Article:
Being Prepared, for Home Buyers - Bill Salvatore, Realty Executives East Valley - 602-999-0952

Think the final walk-through is a waste of time? Skipping it could cost you!

Think the final walk-through is a waste of time? Skipping it could cost you!

I recently had a Home Seller client who was threatened with the loss of a deposit. I say threatened rather than ‘at risk’ because one very important procedure was ignored. Here’s the scenario. The Seller’s home was sold, closed and recorded. Because the home Seller’s move would be delayed we had previously negotiated a lease-back. The Sellers would be staying in the home and renting it back from the Buyers for a month after closing. After the Sellers had moved out, the Buyers demanded that the security deposit be handed over to the Buyer due to a faulty appliance. A little background… the appliance was already damaged prior to the time of sale. In fact, it was damaged, and noted, prior to my listing the home. Here’s the thing, the Buyer never did a walk through. Not at the time of sale, and not at the end of the month-long lease. They did not have a leg to stand on. After a week or so of verbal exchange with the Title Company, and debate with the Buyer, it was determined that the Home Seller was in no way liable and the security deposit was rightfully returned to the Seller.

I’ve seen Home Buyers completely ignore their final walk-through. None of them were my Buyer clients. This is not just the next place you will live, it is a considerable financial investment. If it’s absolutely impossible for a home buyer to attend, they need to assign a trusted relative or friend to be there in their absence. I as an agent, will never assume responsibility for the Final Walk-Through, I believe it is that important. As with a home inspection, omitting the final walk-through can and often does come back to bite you at a later date.

In the article below, Barbara Pronin accurately describes the Buyer Agent’s role in the final walk-through process, the importance of this deceptively simple procedure, a few potential pitfalls and how those issues might be successfully resolved.

The Final Walk-Through: Issues and Resolutions

By Barbara Pronin
As the buyer’s agent, you’ve seen the transaction through a few bumps in the road—perhaps a bidding war, disagreements over terms or a glitch in loan approval. But now the deal is close to closing and one more hurdle remains: bringing in your buyers for what you hope will be an uneventful walk-through.

You’ve taken the time to explain beforehand that the walk-through is not a home inspection. That has been done by professionals. Your purpose now is to check that any needed repairs have been completed, and that the condition of the home has not materially changed since the time the contract was signed.

You’ve prepared your buyers with a basic checklist of what to bring and what to check. The list should look something like this:

  • Bring a copy of the contract, the seller’s property disclosure form, and the home inspection report. Check to see that all flagged items have been repaired, replaced, removed or left on site as agreed.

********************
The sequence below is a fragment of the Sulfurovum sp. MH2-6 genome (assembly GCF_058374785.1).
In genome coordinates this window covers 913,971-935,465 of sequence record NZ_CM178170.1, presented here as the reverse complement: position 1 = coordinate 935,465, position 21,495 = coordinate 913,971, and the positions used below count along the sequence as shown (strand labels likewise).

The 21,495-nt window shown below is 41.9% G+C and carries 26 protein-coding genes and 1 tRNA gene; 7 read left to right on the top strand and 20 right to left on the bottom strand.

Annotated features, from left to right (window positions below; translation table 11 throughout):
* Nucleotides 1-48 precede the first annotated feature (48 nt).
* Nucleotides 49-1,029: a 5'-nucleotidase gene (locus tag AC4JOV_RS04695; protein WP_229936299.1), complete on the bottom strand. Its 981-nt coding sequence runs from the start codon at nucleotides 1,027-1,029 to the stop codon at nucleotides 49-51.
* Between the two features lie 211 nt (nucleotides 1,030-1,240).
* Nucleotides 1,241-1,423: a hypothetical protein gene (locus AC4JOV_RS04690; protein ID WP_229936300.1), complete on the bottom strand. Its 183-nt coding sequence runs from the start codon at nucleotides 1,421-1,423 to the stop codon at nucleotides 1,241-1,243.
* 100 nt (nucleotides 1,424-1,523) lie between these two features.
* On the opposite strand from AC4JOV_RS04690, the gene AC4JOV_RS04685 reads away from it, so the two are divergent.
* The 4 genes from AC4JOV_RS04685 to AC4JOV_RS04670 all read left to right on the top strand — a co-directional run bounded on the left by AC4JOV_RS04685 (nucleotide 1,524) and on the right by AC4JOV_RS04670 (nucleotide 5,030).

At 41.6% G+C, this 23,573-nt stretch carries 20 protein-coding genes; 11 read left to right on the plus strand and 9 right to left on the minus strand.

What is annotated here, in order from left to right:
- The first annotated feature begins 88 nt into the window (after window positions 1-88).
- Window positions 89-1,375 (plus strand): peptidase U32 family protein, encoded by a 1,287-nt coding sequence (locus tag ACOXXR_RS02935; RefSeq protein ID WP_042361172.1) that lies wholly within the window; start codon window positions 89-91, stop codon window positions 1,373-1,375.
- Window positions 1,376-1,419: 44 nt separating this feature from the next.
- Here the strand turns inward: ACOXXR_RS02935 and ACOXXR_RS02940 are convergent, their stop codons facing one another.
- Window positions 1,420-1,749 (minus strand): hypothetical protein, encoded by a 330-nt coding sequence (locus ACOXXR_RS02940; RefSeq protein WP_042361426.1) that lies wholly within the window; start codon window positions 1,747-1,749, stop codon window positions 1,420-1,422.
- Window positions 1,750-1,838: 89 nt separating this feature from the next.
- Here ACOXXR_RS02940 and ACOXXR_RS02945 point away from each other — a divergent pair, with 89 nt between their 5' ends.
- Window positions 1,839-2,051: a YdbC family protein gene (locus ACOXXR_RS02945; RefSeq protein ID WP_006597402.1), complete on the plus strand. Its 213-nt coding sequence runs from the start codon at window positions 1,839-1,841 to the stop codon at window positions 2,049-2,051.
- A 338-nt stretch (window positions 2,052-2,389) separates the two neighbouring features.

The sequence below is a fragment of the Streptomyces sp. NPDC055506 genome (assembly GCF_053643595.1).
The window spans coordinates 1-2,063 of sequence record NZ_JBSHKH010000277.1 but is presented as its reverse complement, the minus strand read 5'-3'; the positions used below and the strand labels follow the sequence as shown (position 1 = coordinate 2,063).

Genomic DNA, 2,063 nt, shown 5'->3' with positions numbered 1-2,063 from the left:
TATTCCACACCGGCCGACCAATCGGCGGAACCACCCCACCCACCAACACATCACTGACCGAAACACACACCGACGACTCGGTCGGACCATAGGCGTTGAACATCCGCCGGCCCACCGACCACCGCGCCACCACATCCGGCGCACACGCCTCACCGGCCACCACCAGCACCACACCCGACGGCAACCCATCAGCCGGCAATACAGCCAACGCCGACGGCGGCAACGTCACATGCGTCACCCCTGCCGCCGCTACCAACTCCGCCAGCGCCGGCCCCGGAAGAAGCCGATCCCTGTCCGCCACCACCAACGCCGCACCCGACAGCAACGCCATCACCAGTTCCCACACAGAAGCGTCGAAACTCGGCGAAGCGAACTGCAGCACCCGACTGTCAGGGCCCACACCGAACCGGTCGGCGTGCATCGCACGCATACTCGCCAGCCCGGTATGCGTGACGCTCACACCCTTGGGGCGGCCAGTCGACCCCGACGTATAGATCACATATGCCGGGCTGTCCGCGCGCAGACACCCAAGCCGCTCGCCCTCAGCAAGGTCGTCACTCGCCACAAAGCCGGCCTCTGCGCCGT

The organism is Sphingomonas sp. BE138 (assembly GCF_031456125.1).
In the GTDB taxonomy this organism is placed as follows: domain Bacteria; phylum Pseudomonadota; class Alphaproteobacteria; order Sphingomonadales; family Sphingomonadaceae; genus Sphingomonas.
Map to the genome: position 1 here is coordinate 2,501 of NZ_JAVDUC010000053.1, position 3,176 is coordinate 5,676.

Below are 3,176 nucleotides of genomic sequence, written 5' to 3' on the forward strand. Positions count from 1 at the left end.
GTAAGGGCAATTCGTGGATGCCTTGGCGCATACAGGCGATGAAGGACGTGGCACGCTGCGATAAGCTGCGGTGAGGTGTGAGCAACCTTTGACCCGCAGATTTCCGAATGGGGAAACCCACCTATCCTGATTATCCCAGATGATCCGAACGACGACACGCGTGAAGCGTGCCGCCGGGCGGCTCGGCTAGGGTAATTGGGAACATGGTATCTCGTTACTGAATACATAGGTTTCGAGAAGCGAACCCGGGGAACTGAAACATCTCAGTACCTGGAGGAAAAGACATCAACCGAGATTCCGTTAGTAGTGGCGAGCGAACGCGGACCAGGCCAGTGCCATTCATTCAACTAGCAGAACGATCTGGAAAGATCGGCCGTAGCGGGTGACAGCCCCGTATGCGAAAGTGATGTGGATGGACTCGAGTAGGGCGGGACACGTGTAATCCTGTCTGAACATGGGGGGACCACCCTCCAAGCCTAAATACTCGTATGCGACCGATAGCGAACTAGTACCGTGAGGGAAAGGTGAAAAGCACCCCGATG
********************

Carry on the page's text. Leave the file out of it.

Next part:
• Check the heating and air conditioning systems.
  • Turn on the dishwasher and major appliances left behind.
  • Turn lights and fixtures on and off.
  • Open and close all doors and windows.
  • Run the garbage disposal, flush the toilets, and briefly turn on the faucets. Check for leaks or water under sinks.
  • Test the garage door opener.
  • Test the sprinklers
  • Check storage areas for paint cans other unwanted items left behind.
  • Make a visual check of the roof, landscaping, and grounds.

Typically, a home is expected to be left in clean condition. But be prepared that unless the home was purchased vacant, it may now look different to the buyers. Flaws in the paint or stains in the carpet are much more readily noticed. Minor damages may have occurred when the sellers were moving out.

Experienced agents maintain a list of trusted handy men and vendors. Rather than deal with dissapointed buyers or delay the closing, some agents will offer a referral to a reasonable, reliable repair person.

If the problem is more serious – a missing chandelier that should have been left, or a leak in the plumbing or sprinkler system – it is your responsibility to at least point out the problem so that the buyer can address it. Work with your buyers to determine which issues are worth pursuing and which can be resolved without undue burden.

Handing over the keys to a happy buyer is one of the joys of your job. Managing a timely and productive final walk-through is one of the last steps to making that happen.

For more information, Call or Text: 602-999-0952
Bill Salvatore / Arizona Elite Properties
Residential Sales, Marketing, and Property Management

Barbara Pronin is an award-winning writer based in Orange County, Calif. A former news editor with more than 30 years of experience in journalism and corporate communications, she has specialized in real estate topics for over a decade.     Reprinted with permission from RISMedia. ©2017. All rights reserved.

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More Resources for Home Sellers and Home Buyers

Our Buyer’s FAQ page has 9 of the most frequently asked questions from Home Buyers, along with 10 additional resources for Home Buyers at the bottom of the page.

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Thinking of Selling your home? First check out our 9 FAQs for Sellers. Then read on, there are 9 additional resources for Home Sellers at the bottom of the page.

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